Tuesday, March 21, 2017

The Song of Azariah

This mornings first reading is an ancient canticle of praise and hope for God's mercy.  As a young man growing up in a protestant church I had never been aware of these songs.  That is simply because they are no longer in most protestant bibles.  If they are, they are put into a section called the Apocrypha or 'hidden texts.'   Why aren't they there?  When the Jewish reformers began to set down their canon they removed them.   Not because they weren't valuable or beautiful, but simply because of a good old case of semitism.  These were written in Greek, not in Hebrew.   The reformers decided that if it wasn't in Hebrew,  it wasn't from God.  Then when the protestant 'reformation' in the 16th century began they wanted to go back to the roots of the Bible.  The texts they used were not from the Septuagint (the texts that all of the Churches had been using since early Christianity) but rather from the canon set around the second century (shortly after the temple was destroyed.)   So out the window went all the Old Testament texts that were not written in the language of Hebrew.

This first song is such a beautiful testament to faith in God.  It calls out for God's providence and protection as the young men are being thrown into the fire.    One of the most beautiful lines echoes the Psalms (or prefigures): "But with contrite heart and humble spirit let us be received; As though it were burnt offerings of rams and bullocks, or thousands of fat lambs, So let our sacrifice be in your presence today as we follow you unreservedly."  Humility.   Mercy.   Those are not qualities we seem to take note of these days.   To be meek is to be weak according to societies standards.  To be merciful is to be naive.   Yet as Azariah stood in the midst of the burning furnace, he did not try to fight with his own abilities, he did not seek to outwit his attackers or protect himself from the flame.   No, he called on God in humility to show mercy!

In Jesus parable this morning we see what we are called to every time we pray the Our Father.   A servant is forgiven for his debts.   He was about to be sold along with his entire family, all of their possessions and their land!   He begged the king for mercy.  The king was lenient and forgave him his debt. He didn't just give him time to pay it, he forgave the loan in it's entirety.  The servant then went out and found someone who owed him a much smaller amount and demanded it of him.  Instead of mercy the servant threw the man who owed him money into prison.   When the King found out he didn't just cast him into prison but handed him over to the torturers!   "Forgive us our trespasses, as we forgive those who trespass against us."   Another version says "forgive us our debts, as we forgive our debtors."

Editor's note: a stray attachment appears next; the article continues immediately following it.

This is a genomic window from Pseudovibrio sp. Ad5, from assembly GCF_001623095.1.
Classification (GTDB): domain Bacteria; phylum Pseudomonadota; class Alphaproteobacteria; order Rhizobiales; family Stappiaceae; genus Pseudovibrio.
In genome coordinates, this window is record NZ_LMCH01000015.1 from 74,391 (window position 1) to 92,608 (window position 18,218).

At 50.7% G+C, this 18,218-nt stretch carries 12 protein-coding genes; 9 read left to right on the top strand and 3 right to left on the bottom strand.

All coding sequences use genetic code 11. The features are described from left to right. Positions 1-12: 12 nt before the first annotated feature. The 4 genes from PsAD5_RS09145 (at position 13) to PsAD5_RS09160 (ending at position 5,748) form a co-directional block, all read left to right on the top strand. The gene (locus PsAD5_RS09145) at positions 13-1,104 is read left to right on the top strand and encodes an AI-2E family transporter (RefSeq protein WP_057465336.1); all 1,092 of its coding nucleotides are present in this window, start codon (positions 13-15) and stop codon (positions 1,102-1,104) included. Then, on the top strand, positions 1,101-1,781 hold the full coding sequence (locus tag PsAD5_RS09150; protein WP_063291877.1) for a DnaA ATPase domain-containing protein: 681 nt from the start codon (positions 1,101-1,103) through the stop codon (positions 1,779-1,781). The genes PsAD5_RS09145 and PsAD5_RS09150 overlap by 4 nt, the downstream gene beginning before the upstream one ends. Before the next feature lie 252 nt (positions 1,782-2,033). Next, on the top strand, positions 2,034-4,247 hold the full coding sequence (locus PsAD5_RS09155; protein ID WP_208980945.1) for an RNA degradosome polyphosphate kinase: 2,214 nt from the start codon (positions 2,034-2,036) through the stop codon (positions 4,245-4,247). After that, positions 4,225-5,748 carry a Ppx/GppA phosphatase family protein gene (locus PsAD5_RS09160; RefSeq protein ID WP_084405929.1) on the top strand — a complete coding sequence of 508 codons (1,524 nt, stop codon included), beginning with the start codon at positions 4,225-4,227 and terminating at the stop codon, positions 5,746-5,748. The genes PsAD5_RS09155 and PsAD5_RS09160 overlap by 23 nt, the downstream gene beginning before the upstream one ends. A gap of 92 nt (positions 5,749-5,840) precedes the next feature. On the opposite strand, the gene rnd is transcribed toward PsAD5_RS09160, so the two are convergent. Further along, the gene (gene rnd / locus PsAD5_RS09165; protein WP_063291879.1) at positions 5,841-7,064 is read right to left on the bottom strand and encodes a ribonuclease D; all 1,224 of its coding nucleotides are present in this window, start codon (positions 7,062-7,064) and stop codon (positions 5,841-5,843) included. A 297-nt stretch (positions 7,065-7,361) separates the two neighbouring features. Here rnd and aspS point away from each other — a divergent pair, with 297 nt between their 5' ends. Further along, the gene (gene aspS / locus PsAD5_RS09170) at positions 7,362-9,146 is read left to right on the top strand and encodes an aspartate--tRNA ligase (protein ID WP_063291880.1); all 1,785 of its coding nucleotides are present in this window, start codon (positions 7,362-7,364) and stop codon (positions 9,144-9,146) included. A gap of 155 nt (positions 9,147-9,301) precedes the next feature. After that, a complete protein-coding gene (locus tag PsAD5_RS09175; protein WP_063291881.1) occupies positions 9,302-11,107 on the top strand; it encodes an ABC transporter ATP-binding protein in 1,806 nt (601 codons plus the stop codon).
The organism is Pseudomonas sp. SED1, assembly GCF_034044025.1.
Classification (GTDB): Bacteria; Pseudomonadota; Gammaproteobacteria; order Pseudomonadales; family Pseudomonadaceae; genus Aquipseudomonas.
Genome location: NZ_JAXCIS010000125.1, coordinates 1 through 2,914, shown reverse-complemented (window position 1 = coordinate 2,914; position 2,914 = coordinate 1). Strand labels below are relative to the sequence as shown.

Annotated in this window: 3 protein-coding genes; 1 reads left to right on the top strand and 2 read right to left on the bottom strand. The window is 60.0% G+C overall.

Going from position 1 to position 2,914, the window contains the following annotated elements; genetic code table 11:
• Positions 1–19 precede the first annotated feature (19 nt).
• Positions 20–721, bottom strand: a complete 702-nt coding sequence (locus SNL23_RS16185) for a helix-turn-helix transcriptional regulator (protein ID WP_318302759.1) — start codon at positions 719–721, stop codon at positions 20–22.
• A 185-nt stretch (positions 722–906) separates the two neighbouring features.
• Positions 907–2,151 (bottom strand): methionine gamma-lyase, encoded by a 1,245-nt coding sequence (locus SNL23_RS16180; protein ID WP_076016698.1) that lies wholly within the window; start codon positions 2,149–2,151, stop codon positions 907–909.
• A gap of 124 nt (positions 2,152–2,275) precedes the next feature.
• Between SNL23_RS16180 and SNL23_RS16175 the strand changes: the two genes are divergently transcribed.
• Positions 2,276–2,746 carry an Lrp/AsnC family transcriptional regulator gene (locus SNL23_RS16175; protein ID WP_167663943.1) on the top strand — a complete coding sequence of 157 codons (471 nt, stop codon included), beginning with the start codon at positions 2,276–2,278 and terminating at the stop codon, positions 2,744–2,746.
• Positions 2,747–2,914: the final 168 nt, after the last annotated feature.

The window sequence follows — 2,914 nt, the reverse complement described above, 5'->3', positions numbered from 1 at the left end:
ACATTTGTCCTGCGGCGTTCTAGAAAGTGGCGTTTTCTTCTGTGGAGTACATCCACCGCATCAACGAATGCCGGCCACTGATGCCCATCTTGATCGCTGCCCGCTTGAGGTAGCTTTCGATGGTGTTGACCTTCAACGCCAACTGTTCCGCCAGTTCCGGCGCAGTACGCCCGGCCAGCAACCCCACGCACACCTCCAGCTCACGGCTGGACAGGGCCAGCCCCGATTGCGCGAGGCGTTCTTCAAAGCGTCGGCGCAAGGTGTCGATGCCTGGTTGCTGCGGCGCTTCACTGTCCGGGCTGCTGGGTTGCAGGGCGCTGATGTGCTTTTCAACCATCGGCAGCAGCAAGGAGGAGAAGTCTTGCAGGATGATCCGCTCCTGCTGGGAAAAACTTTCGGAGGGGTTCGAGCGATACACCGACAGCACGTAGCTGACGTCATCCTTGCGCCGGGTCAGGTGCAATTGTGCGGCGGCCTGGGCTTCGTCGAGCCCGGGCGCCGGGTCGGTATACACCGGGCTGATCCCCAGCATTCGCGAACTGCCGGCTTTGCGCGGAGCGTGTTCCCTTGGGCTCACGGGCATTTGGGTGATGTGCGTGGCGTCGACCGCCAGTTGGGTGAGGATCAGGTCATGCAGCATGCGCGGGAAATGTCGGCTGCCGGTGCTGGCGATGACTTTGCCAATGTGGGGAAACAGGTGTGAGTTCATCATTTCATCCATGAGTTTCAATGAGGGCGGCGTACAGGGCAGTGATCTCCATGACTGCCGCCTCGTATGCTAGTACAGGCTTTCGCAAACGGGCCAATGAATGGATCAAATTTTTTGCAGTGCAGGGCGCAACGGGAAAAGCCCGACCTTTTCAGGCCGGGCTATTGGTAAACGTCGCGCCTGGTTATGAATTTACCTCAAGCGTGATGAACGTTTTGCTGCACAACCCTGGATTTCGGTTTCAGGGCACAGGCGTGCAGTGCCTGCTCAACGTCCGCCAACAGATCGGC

2843 Thus the Lord's words on forgiveness, the love that loves to the end, become a living reality. The parable of the merciless servant, which crowns the Lord's teaching on ecclesial communion, ends with these words: "So also my heavenly Father will do to every one of you, if you do not forgive your brother from your heart." It is there, in fact, "in the depths of the heart," that everything is bound and loosed. It is not in our power not to feel or to forget an offense; but the heart that offers itself to the Holy Spirit turns injury into compassion and purifies the memory in transforming the hurt into intercession.

Gods mercy calls for us to come before him with humility and repentance.  It also calls us to go forth and exhibit those same qualities of mercy before and to others.  That's hard to do sometimes.  To forgive someone who has hurt us, or even worse, hurt someone we love.   I can't do that on my own.  That's why these songs of the three men in the furnace or so very valuable to me.  They remind me that God is the one who can transform my heart.   Notice it doesn't say forgive with just your lips.  Nor does it say just to make a mental forgiveness.   Jesus says "unless each of you forgives your brother from your heart."  That's a radical forgiveness.. an emotional forgiveness.. a spiritual forgiveness.  That's as the Catechism says allowing the Holy Spirit to transform injury into compassion and hurt into intercession.


982 There is no offense, however serious, that the Church cannot forgive. "There is no one, however wicked and guilty, who may not confidently hope for forgiveness, provided his repentance is honest. Christ who died for all men desires that in his Church the gates of forgiveness should always be open to anyone who turns away from sin.

That's what confession is all about.  It's not some archaic ritual that seeks to embarrass you.  It is a conscious turning of our will to align with the will of God.   It is stepping before the representative of the Church and saying I want to be a part of our community again.   I want to apologize not just to God, but to the entire body of Christ.  That's because sin doesn't just hurt you.  It hurts you relationship with God, and it injures the entire community.   Just saying I am sorry for something I have done to hurt someone, without ever going to them and apologizing directly to their face... is not true repentance.   True repentance requires presence.  Not a note in the mail.  Not a text.  Not a Facebook message, though in some cases that is all we can do these days.   A true apology seeks to look in the eye and say I am sorry.  True repentance has the humility necessary to let our own pride go to the wayside.  Have you done that lately with Jesus and his Church?   Lent is the time, Easter will be upon us before you know it.

His servant and yours,
Brian Mullins

"He must increase, I must decrease."

A reflection on the readings for Tuesday of the Third Week of Lent: March 21, 2017.